New Directions, New Challenges
Edited By Stephen Cushion and Richard Sambrook
Chapter 21: The Evolving Format of US Cable News and the Proliferation of Opinion
← 268 | 269 →CHAPTER TWENTY-ONE
The Evolving Format of US Cable News and the Proliferation of Opinion
In the cable boom of the 1990s, television became the primary medium by which Americans got their news. During the cable expansion, channels carved out niches for themselves by catering their news coverage to particular partisan audiences. Today, cable remains important as it is one vital component of a much larger and ideologically fragmented media system. In an effort to distinguish itself from the competition, cable news channels became partisans and the partisanship of American cable news now extends from television to radio and the internet in a media system that is ideologically reinforcing. It allows Americans to select the politics of the news they receive as it affords political elites the ability to hone a message without contest or question.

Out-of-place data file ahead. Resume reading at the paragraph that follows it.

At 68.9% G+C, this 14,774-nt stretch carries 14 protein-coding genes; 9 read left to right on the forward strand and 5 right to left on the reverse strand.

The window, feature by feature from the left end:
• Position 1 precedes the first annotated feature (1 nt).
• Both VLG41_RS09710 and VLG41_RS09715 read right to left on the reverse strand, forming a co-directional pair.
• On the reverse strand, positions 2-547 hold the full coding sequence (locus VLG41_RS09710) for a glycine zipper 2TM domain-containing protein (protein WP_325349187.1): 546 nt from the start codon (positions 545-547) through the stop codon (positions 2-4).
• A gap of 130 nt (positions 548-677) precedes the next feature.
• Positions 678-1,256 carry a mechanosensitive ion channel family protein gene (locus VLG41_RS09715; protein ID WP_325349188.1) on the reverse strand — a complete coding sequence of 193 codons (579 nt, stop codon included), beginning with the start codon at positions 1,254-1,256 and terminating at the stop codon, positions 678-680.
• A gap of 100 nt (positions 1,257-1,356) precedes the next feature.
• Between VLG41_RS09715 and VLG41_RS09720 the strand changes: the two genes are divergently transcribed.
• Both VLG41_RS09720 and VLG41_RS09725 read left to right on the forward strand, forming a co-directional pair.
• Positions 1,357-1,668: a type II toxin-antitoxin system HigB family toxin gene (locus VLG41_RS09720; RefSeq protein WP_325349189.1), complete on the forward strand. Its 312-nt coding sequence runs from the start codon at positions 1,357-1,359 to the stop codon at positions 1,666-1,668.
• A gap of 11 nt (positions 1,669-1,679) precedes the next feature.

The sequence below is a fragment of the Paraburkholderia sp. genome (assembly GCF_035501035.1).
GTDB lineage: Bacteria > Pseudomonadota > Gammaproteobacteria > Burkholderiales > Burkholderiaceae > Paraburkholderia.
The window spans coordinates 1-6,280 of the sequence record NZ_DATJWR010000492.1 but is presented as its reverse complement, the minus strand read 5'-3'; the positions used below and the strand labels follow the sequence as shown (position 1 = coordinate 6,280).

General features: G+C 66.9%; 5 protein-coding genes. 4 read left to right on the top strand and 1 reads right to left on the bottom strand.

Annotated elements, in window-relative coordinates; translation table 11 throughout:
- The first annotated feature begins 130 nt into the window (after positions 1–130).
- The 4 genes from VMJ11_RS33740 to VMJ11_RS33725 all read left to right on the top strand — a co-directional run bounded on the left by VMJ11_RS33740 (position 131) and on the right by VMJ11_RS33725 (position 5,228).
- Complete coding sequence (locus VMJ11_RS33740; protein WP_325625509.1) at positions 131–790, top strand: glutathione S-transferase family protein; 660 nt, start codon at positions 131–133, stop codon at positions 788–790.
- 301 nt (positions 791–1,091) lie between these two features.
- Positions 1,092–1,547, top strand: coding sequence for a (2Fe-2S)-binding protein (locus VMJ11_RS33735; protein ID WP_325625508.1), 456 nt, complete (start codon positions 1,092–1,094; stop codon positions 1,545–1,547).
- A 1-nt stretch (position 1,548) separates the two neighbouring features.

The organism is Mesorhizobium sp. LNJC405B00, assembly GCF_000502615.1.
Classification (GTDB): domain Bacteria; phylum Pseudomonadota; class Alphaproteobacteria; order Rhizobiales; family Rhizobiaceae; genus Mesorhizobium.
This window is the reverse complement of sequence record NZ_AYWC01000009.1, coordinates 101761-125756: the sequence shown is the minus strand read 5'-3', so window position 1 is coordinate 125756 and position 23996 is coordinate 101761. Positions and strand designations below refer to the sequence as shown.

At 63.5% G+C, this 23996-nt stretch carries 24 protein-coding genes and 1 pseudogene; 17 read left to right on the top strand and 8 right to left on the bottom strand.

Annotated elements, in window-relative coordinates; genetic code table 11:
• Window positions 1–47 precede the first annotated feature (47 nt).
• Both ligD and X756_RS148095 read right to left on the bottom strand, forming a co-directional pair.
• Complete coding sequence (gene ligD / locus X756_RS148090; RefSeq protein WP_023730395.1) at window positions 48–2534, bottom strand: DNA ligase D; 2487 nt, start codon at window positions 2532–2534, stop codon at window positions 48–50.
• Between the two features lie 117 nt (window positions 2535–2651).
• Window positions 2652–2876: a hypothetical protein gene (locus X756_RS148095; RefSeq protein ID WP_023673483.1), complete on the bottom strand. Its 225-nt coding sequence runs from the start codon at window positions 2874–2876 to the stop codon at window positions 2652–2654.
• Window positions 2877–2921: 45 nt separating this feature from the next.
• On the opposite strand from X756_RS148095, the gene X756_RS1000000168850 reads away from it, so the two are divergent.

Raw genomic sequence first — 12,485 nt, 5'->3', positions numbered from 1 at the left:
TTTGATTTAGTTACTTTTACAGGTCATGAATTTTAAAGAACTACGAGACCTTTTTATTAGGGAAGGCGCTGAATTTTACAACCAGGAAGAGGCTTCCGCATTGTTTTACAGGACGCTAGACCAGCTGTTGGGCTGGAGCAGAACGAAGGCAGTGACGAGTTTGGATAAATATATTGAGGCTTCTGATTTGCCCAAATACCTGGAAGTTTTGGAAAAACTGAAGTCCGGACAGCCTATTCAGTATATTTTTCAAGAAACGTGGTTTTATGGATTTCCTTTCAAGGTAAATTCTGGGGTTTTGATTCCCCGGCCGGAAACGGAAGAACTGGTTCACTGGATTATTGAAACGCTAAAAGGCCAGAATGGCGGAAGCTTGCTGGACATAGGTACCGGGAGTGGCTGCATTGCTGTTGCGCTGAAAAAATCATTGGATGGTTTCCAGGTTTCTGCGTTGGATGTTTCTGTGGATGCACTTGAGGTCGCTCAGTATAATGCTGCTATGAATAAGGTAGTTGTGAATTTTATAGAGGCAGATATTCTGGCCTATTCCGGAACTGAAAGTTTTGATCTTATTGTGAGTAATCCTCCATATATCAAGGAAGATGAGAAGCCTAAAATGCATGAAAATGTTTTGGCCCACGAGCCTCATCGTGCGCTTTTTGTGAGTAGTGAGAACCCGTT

Politicians use cable news now to selectively deliver their politics to a receptive segment of the voting public who willingly adhere to their preferred partisan brand while eschewing conflicting opinion. There are great consequences for this kind of specified news content and distribution, to include increasing polarization and an overall distrust of the media and of politicians. This chapter examines the place of cable news in modern American politics as it looks ahead to what will likely emerge in the constantly-changing media landscape.
THE GROWTH OF CABLE NEWS
When cable first emerged in the 1970s and 1980s...
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